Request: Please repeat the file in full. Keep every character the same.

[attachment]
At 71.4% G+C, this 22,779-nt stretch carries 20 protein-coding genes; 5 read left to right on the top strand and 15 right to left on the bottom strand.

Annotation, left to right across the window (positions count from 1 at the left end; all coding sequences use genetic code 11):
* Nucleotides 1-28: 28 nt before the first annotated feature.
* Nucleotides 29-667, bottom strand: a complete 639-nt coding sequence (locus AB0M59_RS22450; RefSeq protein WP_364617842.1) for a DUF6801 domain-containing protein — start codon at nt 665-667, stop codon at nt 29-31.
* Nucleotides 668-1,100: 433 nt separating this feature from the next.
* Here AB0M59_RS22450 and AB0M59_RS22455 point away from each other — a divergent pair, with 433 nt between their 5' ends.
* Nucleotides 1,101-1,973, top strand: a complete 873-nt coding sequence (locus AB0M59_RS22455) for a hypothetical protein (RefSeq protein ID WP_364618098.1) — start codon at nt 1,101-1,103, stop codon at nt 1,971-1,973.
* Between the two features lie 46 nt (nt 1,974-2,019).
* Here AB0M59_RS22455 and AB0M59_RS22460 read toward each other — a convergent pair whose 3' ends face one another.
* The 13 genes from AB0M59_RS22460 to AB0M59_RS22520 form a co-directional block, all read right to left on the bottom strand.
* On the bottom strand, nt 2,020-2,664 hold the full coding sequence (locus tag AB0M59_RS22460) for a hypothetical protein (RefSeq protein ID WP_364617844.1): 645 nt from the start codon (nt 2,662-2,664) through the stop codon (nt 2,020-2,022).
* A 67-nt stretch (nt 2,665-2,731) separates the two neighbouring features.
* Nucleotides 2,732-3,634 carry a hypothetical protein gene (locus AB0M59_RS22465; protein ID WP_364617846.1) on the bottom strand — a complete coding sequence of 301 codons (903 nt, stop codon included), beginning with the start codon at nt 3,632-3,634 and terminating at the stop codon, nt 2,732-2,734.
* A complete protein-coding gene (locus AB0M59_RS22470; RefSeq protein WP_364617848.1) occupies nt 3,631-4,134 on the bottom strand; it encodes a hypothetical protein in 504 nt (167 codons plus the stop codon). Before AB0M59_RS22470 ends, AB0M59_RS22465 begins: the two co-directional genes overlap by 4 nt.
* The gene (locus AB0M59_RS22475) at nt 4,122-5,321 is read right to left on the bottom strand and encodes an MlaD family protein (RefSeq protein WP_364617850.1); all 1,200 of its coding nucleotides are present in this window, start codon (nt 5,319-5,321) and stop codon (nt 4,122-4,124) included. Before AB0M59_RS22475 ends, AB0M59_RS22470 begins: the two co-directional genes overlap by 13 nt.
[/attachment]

At 71.4% G+C, this 22,779-nt stretch carries 20 protein-coding genes; 5 read left to right on the top strand and 15 right to left on the bottom strand.

Annotation, left to right across the window (positions count from 1 at the left end; all coding sequences use genetic code 11):
* Nucleotides 1-28: 28 nt before the first annotated feature.
* Nucleotides 29-667, bottom strand: a complete 639-nt coding sequence (locus AB0M59_RS22450; RefSeq protein WP_364617842.1) for a DUF6801 domain-containing protein — start codon at nt 665-667, stop codon at nt 29-31.
* Nucleotides 668-1,100: 433 nt separating this feature from the next.
* Here AB0M59_RS22450 and AB0M59_RS22455 point away from each other — a divergent pair, with 433 nt between their 5' ends.
* Nucleotides 1,101-1,973, top strand: a complete 873-nt coding sequence (locus AB0M59_RS22455) for a hypothetical protein (RefSeq protein ID WP_364618098.1) — start codon at nt 1,101-1,103, stop codon at nt 1,971-1,973.
* Between the two features lie 46 nt (nt 1,974-2,019).
* Here AB0M59_RS22455 and AB0M59_RS22460 read toward each other — a convergent pair whose 3' ends face one another.
* The 13 genes from AB0M59_RS22460 to AB0M59_RS22520 form a co-directional block, all read right to left on the bottom strand.
* On the bottom strand, nt 2,020-2,664 hold the full coding sequence (locus tag AB0M59_RS22460) for a hypothetical protein (RefSeq protein ID WP_364617844.1): 645 nt from the start codon (nt 2,662-2,664) through the stop codon (nt 2,020-2,022).
* A 67-nt stretch (nt 2,665-2,731) separates the two neighbouring features.
* Nucleotides 2,732-3,634 carry a hypothetical protein gene (locus AB0M59_RS22465; protein ID WP_364617846.1) on the bottom strand — a complete coding sequence of 301 codons (903 nt, stop codon included), beginning with the start codon at nt 3,632-3,634 and terminating at the stop codon, nt 2,732-2,734.
* A complete protein-coding gene (locus AB0M59_RS22470; RefSeq protein WP_364617848.1) occupies nt 3,631-4,134 on the bottom strand; it encodes a hypothetical protein in 504 nt (167 codons plus the stop codon). Before AB0M59_RS22470 ends, AB0M59_RS22465 begins: the two co-directional genes overlap by 4 nt.
* The gene (locus AB0M59_RS22475) at nt 4,122-5,321 is read right to left on the bottom strand and encodes an MlaD family protein (RefSeq protein WP_364617850.1); all 1,200 of its coding nucleotides are present in this window, start codon (nt 5,319-5,321) and stop codon (nt 4,122-4,124) included. Before AB0M59_RS22475 ends, AB0M59_RS22470 begins: the two co-directional genes overlap by 13 nt.